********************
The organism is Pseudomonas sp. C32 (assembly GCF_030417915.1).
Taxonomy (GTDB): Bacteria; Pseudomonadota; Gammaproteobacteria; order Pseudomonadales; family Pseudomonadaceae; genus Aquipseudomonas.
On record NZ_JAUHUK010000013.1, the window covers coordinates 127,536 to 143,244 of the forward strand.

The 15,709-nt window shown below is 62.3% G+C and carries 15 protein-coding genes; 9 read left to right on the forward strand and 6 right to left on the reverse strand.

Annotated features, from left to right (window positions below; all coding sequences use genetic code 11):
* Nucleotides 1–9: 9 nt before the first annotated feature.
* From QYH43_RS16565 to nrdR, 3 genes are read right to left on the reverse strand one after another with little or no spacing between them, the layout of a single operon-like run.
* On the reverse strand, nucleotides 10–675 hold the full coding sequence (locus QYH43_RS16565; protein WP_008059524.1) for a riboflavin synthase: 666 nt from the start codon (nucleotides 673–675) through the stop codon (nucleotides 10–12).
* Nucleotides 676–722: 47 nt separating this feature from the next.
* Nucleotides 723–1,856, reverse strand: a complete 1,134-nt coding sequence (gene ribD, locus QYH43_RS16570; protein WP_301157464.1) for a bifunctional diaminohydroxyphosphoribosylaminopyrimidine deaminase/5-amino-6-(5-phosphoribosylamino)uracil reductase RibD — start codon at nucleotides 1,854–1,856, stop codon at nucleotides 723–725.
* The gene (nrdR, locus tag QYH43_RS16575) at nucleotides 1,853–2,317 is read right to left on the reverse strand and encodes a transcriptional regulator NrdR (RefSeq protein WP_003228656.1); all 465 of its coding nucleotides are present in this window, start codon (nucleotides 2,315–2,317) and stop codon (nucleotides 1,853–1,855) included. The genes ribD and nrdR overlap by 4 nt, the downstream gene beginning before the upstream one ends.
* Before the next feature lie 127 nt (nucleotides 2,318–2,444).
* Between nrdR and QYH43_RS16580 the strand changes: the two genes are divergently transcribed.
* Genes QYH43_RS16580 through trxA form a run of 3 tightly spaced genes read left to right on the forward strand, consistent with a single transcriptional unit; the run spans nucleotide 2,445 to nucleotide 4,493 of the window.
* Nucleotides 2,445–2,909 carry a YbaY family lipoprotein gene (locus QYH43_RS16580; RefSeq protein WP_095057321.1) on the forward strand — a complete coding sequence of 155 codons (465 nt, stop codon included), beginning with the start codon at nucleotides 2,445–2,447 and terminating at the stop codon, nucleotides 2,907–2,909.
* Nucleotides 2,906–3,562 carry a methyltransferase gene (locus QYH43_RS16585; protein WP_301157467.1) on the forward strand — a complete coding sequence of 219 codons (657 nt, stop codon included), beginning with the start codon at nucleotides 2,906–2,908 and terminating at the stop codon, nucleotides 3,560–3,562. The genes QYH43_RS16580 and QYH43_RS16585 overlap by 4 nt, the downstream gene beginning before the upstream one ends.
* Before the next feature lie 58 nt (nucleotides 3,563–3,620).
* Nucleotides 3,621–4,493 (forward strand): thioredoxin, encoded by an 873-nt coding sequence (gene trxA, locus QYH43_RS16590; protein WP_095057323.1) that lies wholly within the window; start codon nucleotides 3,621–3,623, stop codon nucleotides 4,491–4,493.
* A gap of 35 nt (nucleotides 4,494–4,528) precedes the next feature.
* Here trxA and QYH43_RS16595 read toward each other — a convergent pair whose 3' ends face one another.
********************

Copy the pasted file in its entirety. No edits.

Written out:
The organism is Pseudomonas sp. C32 (assembly GCF_030417915.1).
Taxonomy (GTDB): Bacteria; Pseudomonadota; Gammaproteobacteria; order Pseudomonadales; family Pseudomonadaceae; genus Aquipseudomonas.
On record NZ_JAUHUK010000013.1, the window covers coordinates 127,536 to 143,244 of the forward strand.

The 15,709-nt window shown below is 62.3% G+C and carries 15 protein-coding genes; 9 read left to right on the forward strand and 6 right to left on the reverse strand.

Annotated features, from left to right (window positions below; all coding sequences use genetic code 11):
* Nucleotides 1–9: 9 nt before the first annotated feature.
* From QYH43_RS16565 to nrdR, 3 genes are read right to left on the reverse strand one after another with little or no spacing between them, the layout of a single operon-like run.
* On the reverse strand, nucleotides 10–675 hold the full coding sequence (locus QYH43_RS16565; protein WP_008059524.1) for a riboflavin synthase: 666 nt from the start codon (nucleotides 673–675) through the stop codon (nucleotides 10–12).
* Nucleotides 676–722: 47 nt separating this feature from the next.
* Nucleotides 723–1,856, reverse strand: a complete 1,134-nt coding sequence (gene ribD, locus QYH43_RS16570; protein WP_301157464.1) for a bifunctional diaminohydroxyphosphoribosylaminopyrimidine deaminase/5-amino-6-(5-phosphoribosylamino)uracil reductase RibD — start codon at nucleotides 1,854–1,856, stop codon at nucleotides 723–725.
* The gene (nrdR, locus tag QYH43_RS16575) at nucleotides 1,853–2,317 is read right to left on the reverse strand and encodes a transcriptional regulator NrdR (RefSeq protein WP_003228656.1); all 465 of its coding nucleotides are present in this window, start codon (nucleotides 2,315–2,317) and stop codon (nucleotides 1,853–1,855) included. The genes ribD and nrdR overlap by 4 nt, the downstream gene beginning before the upstream one ends.
* Before the next feature lie 127 nt (nucleotides 2,318–2,444).
* Between nrdR and QYH43_RS16580 the strand changes: the two genes are divergently transcribed.
* Genes QYH43_RS16580 through trxA form a run of 3 tightly spaced genes read left to right on the forward strand, consistent with a single transcriptional unit; the run spans nucleotide 2,445 to nucleotide 4,493 of the window.
* Nucleotides 2,445–2,909 carry a YbaY family lipoprotein gene (locus QYH43_RS16580; RefSeq protein WP_095057321.1) on the forward strand — a complete coding sequence of 155 codons (465 nt, stop codon included), beginning with the start codon at nucleotides 2,445–2,447 and terminating at the stop codon, nucleotides 2,907–2,909.
* Nucleotides 2,906–3,562 carry a methyltransferase gene (locus QYH43_RS16585; protein WP_301157467.1) on the forward strand — a complete coding sequence of 219 codons (657 nt, stop codon included), beginning with the start codon at nucleotides 2,906–2,908 and terminating at the stop codon, nucleotides 3,560–3,562. The genes QYH43_RS16580 and QYH43_RS16585 overlap by 4 nt, the downstream gene beginning before the upstream one ends.
* Before the next feature lie 58 nt (nucleotides 3,563–3,620).
* Nucleotides 3,621–4,493 (forward strand): thioredoxin, encoded by an 873-nt coding sequence (gene trxA, locus QYH43_RS16590; protein WP_095057323.1) that lies wholly within the window; start codon nucleotides 3,621–3,623, stop codon nucleotides 4,491–4,493.
* A gap of 35 nt (nucleotides 4,494–4,528) precedes the next feature.
* Here trxA and QYH43_RS16595 read toward each other — a convergent pair whose 3' ends face one another.